Nearly six years after the deadly terror attacks in Mumbai, the Jewish prayer house that was targeted by terrorists reopened Tuesday at the same spot amid tight security.
The six-floor Chabad House in downtown Mumbai, with a synagogue and a kosher kitchen, was blessed by 25 rabbis from Asia. Visitors were shown the damaged, grenade- and bullet-marked walls of the renovated prayer house, which will also have a modest museum and memorial on two floors, the center’s members told reporters.
In November 2008, 10 heavily armed terrorists snuck into Mumbai by boats from Pakistan, and launched attacks on several sites, including two-five star hotels, a train station, a hospital, a cafe and the Jewish center. In the attack, 165 people were killed, including six Americans, and over 300 were injured. India and the United States accused members of the now-banned Pakistani militant group Lashkar-i-Taiba of planning and carrying out the attacks.
During the attack, the terrorists had held the Jewish family in the building hostage and killed six people, including the rabbi and his pregnant wife. Their infant son, Moshe Holtzberg, was carried out of the building by his Indian nanny and now lives in Israel. The nanny was later conferred an honorary citizenship by the Israeli government.
At the reopening Tuesday, Rabbi Moshe Kotlarsky said the movement wanted to honor the memory of the slain members. “That building which bears their blood, and the blood of other martrys, that is where we have rebuilt for the continuity of their message of love and kindness,” he said. The center is part of the orthodox Israeli Chabad-Lubavitch movement.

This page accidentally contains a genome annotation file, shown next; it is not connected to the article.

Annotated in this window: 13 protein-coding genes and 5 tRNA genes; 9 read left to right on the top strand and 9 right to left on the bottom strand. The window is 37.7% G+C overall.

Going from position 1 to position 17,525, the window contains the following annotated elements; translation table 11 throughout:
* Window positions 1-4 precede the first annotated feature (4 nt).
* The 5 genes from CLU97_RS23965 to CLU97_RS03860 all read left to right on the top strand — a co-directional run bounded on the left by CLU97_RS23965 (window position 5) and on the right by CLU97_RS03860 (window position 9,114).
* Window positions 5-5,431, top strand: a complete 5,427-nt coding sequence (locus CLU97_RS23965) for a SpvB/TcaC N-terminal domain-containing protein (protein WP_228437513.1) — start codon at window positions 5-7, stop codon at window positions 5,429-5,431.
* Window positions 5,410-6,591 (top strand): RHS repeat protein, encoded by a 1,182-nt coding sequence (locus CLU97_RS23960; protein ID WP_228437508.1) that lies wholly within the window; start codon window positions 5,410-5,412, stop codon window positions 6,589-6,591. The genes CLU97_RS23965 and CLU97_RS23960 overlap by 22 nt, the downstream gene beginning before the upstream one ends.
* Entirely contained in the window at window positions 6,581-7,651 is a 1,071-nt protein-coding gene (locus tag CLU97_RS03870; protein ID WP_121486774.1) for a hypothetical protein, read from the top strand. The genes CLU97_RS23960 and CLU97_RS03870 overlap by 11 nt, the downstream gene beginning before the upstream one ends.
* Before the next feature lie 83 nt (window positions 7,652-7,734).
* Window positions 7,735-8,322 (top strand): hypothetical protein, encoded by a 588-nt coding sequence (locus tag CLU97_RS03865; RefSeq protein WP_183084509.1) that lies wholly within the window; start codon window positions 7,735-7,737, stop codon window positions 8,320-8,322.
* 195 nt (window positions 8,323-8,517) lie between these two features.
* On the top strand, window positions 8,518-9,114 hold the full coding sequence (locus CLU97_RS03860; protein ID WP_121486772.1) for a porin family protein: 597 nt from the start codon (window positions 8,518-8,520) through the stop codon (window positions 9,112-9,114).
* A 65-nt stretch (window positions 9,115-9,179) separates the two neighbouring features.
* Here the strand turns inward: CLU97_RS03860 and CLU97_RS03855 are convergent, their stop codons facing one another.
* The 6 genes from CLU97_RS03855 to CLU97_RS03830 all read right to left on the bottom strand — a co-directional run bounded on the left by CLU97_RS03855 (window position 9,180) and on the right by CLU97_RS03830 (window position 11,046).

The five-star hotels and other buildings were reconstructed and reopened within a year of the attack. But Chabad House’s renovation has taken much longer. After the attack, the center continued its services from different temporary and low-key sites in Mumbai.
“We are not moving into a new building. We are returning to our original building, and we will be continuing and expanding all the activities that took place there,” the new rabbi, Israel Kozlovsky, told reporters earlier.
The dramatic siege and rescue of the building was shown live on television as 22 Indian security commandos rappelled from a military helicopter and landed on the roof of the building to rescue the members. The terrorists were killed after several hours of gunfire.
In November 2012, India hanged the lone surviving gunman from the coordinated terror attacks Ajmal Amir Kasab, a Pakistani citizen.